It seems to me, Argentina is one profoundly corrupt nation, and that bodes ill for any possible economic prosperity. This isn’t news from the perpetual failure, Argentina, is no exception it is the rule. Argentina seems to have an ability to choose the wrong path as an intrinsic attribute. The corruption in it’s government is as legendary as is it’s economic failures. Argentina has become the poster child for everything wrong with modern government. Lately we have prosecutors found dead in their bathtubs, who have the audacity to write up criminal charges against the former President over collusion with Islamic terrorists from Iran to kill Jews, and is it a shock to anyone that the new prosecutor and the courts refuse to hear the case? Such endemic corruption would be unthinkable in a market based country, but Argentina is a socialist nation, and so such corruption is merely the way to do business, which is the future of any nation that chooses socialism. Argentina however, has just changed course, for how long no one can tell but electing a capitalist is a start.
In 1900 Argentina had the same GDP per person as the US. Since then Argentina has gone down the path to socialism in a big way. All governments like to hand out other people’s money, it makes the government appear generous without costing the elite that run it anything. Argentina has taken that strategy to a new level. Their healthcare system is open to anyone who needs healthcare from around the world. People flock to Argentina from all over South America to cash in on it which costs the Argentine people tons of money. The costs are paid for by the people through lower wages, lower standards of living and a shrinking middle class. The costs are born by the people and the benefits are given to the elite.
This year Argentina elected Mauricio Macri who ran on a platform of economic transformation. He claimed he will change the direction from socialism, which has failed so spectacularly in Argentina, to laissez faire. We will have to wait and see if he does, but that the Argentine people elected someone who will change course from socialism to capitalism, is encouraging. With it’s history of socialism and the outright destruction of the middle class through many bouts of hyper inflation is worry some however. It shows the people of Argentina will likely be expecting an immediate economic miracle, which after so many years of corruption and economic absurdity, will inevitably be slow, especially since Macri will have to fight against the entrenched bureaucracy.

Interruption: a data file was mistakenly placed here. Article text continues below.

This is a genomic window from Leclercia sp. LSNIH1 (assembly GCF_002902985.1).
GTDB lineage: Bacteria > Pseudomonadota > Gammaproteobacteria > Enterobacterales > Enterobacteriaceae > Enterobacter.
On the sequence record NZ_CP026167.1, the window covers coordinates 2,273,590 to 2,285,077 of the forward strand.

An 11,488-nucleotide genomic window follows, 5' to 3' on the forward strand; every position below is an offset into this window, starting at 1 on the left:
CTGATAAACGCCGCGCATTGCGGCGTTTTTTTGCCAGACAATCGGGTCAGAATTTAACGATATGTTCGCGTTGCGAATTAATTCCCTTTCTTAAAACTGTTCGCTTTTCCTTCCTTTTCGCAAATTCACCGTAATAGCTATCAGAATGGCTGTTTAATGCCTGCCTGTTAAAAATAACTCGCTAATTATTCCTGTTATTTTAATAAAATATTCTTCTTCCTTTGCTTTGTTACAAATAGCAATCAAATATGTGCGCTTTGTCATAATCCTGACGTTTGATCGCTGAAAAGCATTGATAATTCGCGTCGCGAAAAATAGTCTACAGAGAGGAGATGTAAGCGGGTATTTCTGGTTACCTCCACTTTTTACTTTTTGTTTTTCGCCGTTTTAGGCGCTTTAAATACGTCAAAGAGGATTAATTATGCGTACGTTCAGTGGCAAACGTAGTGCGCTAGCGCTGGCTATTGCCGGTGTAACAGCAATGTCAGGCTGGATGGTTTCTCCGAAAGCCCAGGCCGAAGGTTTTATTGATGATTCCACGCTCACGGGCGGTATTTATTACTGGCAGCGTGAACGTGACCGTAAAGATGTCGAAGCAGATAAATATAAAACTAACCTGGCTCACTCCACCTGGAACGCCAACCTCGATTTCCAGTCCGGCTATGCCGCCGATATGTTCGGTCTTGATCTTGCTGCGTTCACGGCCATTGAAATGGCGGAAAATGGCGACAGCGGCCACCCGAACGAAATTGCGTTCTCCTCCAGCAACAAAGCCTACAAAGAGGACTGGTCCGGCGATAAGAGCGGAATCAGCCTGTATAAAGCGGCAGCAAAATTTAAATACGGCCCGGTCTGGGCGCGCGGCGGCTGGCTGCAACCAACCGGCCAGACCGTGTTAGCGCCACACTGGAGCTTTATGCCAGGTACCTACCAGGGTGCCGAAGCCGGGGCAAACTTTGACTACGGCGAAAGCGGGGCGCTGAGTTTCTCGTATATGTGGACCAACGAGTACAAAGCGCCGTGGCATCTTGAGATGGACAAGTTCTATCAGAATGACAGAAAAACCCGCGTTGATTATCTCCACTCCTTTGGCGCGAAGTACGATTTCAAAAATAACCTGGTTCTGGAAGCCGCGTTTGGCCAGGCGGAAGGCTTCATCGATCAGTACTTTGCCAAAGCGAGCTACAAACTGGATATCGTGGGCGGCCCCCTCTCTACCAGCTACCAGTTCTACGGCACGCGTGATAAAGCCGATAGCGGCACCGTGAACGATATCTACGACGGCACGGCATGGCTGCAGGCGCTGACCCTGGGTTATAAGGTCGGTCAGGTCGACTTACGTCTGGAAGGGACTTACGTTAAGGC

The corruption became even more evident after Macri’s election. The record office had a suspicious fire, which destroyed all the records of who is owed what from the Argentine government, as well as all the pay offs and corruption of the last regime. Convenient eh? Then dozens of armored trucks left the Central bank will all the Argentine gold reserves and foreign reserves delivering them to waiting airplanes to be whisked out of the country to private accounts only God knows where. Such shenanigans highlight the results of socialist governments. Socialism is not for the benefit of the people but for the elite. The elite live like kings while they steal everything that is not nailed down.
The endemic corruption within the government will not just go away because a new president has been elected, it will need to be dug out and excised, like the cancer it is. How such a feat can be done with people who are corrupt themselves will be an enigma, unless Macri can somehow get the government and people to agree on a Constitutional amendment that establishes a NUMA. Drawn from people outside government such a branch could effectively root out the corruption that has so hobbled Argentina. Anything short of a NUMA would be smashed against a wall of corruption decades in the making.
Argentina has a long hard road ahead of it to get their economy and government functioning again. The new President Macri is facing an entrenched bureaucracy that will try mightily to stymie his every effort at reform, corruption in every nook and cranny of the government, a people anxious for results, and a media that is at best hostile to his reforms. He does have the benefit however of presiding over a nation that is rich in natural resources, has good access to the ocean, has an educated people willing to work, and fairly good infrastructure. We should pray for the people of Argentina, that Macri’s reforms do the trick and that Argentina puts its socialist past behind it. Not just for the Argentine people, but as an example for all the people in poor countries beset by socialism and corruption.